• Age is not a reliable predictor of the likelihood of injury, although one study reported decreased incidence of injury in adolescent karate practitioners during elite competitions.


  • Experience and number of hours of participation appear to be associated with higher rates and severity of injury.

  • A previous study reported a greater incidence of head injuries and fractures in professional Muay Thai kickboxers when comparing amateurs to beginners.

  • Individuals with at least 3 years of experience were at twice the risk of injury than less-experienced individuals.

  • The number of tournaments and months of practice are directly and significantly associated with the likelihood of injury.


  • Tournament and competitive situations are associated with a lower absolute number of injuries but higher rate of severity compared with noncompetitive situations, possibly secondary to increased aggression in tournament settings.

  • Informal training sessions are associated with a higher risk and severity of injuries compared with more formal supervised instructions.


  • Males have higher rates and severity of injuries compared with females, probably related to increased aggressiveness, except in karate, where females have a higher injury rate than do males.

Weight Class

  • Muay Thai kickboxing participants who compete at a heavier weight are at a higher risk of injury.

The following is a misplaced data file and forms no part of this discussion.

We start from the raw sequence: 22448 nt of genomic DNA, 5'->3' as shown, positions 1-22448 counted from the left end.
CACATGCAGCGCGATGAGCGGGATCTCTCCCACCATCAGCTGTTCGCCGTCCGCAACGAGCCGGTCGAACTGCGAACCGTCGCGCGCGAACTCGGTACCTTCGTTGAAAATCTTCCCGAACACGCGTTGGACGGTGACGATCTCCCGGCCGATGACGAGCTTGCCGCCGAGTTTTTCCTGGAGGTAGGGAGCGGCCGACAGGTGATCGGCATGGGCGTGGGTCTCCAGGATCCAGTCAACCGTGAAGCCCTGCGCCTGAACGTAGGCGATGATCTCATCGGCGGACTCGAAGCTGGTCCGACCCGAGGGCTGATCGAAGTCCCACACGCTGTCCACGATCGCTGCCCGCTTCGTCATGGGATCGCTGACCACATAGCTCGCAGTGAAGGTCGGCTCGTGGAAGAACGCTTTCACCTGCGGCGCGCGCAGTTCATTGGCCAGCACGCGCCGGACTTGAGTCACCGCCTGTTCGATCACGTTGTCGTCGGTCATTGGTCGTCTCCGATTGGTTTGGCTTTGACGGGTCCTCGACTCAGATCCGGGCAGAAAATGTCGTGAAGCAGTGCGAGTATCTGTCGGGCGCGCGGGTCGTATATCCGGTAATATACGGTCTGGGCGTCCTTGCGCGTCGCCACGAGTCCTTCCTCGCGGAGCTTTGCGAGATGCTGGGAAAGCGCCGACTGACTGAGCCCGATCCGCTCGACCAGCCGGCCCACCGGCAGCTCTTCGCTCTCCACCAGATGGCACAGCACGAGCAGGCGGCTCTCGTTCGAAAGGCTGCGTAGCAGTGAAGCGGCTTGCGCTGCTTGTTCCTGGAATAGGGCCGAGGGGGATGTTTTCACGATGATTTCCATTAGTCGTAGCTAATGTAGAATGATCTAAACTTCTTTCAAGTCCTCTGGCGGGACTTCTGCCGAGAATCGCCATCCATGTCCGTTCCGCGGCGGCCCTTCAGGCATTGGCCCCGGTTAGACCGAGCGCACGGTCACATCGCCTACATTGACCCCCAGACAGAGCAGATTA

• In competition, governing bodies of martial arts have established weight classes. Physicians must be aware of their athletes that are attempting to make different weight classes and provide appropriate counseling for weight maintenance.


  • The American Academy of Orthopedic Surgeons (AAOS) offers these tips for martial arts participants to safely train and compete:

    • Consult with a physician before beginning your conditioning to establish your readiness.

    • Train under the direction of a martial arts instructor who focuses on form and technique rather than competitive strategy.

    • Wear appropriate protective gear for your type of activity: e.g., tae kwon do, as a full contact sport, requires a head guard, a body protector, forearm and shin guards, and a groin guard.

    • Exercises that strengthen rotator cuff muscles and hip adductors/abductors are critical to martial arts for injury prevention, balance, and improved striking ability.